Tag Archives: Japan

RGS-IBG New Content Alert: Early View Articles (16th June 2012)

The following Early View articles are now available on Wiley Online Library.

Original Articles

Visualising postcode data for urban analysis and planning: the Amsterdam City Monitor
Karin Pfeffer, Marinus C Deurloo and Els M Veldhuizen
Article first published online: 28 MAY 2012 | DOI: 10.1111/j.1475-4762.2012.01096.x

Changing countries, changing climates: achieving thermal comfort through adaptation in everyday activities
Sara Fuller and Harriet Bulkeley
Article first published online: 28 MAY 2012 | DOI: 10.1111/j.1475-4762.2012.01105.x

Rethinking community and public space from the margins: a study of community libraries in Bangalore’s slums
Ajit K Pyati and Ahmad M Kamal
Article first published online: 25 MAY 2012 | DOI: 10.1111/j.1475-4762.2012.01100.x

Practising workplace geographies: embodied labour as method in human geography
Chris McMorran
Article first published online: 25 MAY 2012 | DOI: 10.1111/j.1475-4762.2012.01101.x

Original Articles

Muslim geographies, violence and the antinomies of community in eastern Sri Lanka
Shahul Hasbullah and Benedikt Korf
Article first published online: 11 JUN 2012 | DOI: 10.1111/j.1475-4959.2012.00470.x

Characterising urban sprawl on a local scale with accessibility measures
Jungyul Sohn, Songhyun Choi, Rebecca Lewis and Gerrit Knaap
Article first published online: 29 MAY 2012 | DOI: 10.1111/j.1475-4959.2012.00468.x

The geodemographics of access and participation in Geography
Alex D Singleton
Article first published online: 29 MAY 2012 | DOI: 10.1111/j.1475-4959.2012.00467.x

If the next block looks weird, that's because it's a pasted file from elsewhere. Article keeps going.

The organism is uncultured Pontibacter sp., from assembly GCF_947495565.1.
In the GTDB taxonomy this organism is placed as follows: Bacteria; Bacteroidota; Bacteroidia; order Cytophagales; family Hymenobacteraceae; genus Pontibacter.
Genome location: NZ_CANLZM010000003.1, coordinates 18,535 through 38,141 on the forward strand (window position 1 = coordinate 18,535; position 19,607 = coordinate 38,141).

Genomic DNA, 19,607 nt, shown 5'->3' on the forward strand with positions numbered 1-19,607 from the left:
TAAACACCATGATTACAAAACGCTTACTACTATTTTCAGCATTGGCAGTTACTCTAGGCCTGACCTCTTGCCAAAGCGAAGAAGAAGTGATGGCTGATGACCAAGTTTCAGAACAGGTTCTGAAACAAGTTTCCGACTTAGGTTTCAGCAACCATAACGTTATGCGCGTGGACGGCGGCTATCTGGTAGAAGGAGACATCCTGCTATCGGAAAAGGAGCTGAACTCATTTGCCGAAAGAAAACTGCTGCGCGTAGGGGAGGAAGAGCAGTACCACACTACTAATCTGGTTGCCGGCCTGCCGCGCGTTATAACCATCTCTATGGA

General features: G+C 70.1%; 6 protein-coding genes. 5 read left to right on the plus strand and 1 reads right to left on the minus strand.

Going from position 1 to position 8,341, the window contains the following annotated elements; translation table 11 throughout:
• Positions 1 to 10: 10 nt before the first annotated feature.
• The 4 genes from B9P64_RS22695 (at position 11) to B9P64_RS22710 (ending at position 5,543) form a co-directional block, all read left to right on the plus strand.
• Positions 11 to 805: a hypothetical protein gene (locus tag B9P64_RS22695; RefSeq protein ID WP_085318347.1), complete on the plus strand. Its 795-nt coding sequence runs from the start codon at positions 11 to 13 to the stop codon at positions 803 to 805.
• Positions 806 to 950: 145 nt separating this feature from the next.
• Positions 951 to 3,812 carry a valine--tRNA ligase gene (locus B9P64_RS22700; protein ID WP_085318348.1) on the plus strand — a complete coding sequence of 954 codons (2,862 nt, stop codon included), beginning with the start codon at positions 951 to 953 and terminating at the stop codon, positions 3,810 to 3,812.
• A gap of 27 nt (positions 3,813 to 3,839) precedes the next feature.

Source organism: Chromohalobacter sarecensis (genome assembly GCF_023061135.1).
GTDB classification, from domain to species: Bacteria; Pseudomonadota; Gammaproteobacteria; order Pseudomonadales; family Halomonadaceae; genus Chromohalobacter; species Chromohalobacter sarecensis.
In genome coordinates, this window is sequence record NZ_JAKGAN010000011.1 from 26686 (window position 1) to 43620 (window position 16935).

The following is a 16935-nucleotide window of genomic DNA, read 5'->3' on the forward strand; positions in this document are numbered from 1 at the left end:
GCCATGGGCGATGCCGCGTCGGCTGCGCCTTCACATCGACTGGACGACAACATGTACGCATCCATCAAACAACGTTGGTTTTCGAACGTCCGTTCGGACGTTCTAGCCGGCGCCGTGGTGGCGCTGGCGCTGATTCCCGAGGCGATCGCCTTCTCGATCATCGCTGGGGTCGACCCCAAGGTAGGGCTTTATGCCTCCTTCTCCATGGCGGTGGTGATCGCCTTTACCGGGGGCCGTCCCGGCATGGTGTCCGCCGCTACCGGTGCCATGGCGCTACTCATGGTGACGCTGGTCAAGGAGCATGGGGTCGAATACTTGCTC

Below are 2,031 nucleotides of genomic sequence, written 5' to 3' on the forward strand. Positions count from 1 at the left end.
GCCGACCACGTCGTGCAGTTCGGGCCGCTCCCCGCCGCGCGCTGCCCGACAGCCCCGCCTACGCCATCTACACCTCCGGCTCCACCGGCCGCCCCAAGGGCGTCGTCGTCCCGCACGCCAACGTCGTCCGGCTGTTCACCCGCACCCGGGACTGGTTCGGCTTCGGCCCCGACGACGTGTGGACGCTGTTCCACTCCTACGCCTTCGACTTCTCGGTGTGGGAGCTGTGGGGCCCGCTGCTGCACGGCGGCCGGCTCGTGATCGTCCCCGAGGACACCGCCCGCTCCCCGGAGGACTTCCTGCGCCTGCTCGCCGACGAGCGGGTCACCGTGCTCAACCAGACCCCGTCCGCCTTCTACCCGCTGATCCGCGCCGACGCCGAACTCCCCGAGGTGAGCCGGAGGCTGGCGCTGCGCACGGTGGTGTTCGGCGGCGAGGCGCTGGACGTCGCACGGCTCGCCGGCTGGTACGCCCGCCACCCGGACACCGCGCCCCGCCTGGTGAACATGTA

Original Articles

Towards geographies of ‘alternative’ education: a case study of UK home schooling families
Peter Kraftl
Article first published online: 8 JUN 2012 | DOI: 10.1111/j.1475-5661.2012.00536.x

Boundary Crossings

Geographies of environmental restoration: a human geography critique of restored nature
Laura Smith
Article first published online: 8 JUN 2012 | DOI: 10.1111/j.1475-5661.2012.00537.x

A policymaker’s puzzle, or how to cross the boundary from agent-based model to land-use policymaking?
Nick Green
Article first published online: 25 MAY 2012 | DOI: 10.1111/j.1475-5661.2012.00532.x

The Geographical Journal Content Alert: Volume 178, Issue 1 (March 2012)

The latest issue of The Geographical Journal is available on Wiley Online Library.

Click past the break to view the full table of contents.

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Approaches to Russia’s North Pole Ambitions

The Soviet Nuclear Icebreaker 'Arktika' was the first surface vessel to reach the North Pole (1977). © Wikimedia Commons.

Benjamin Sacks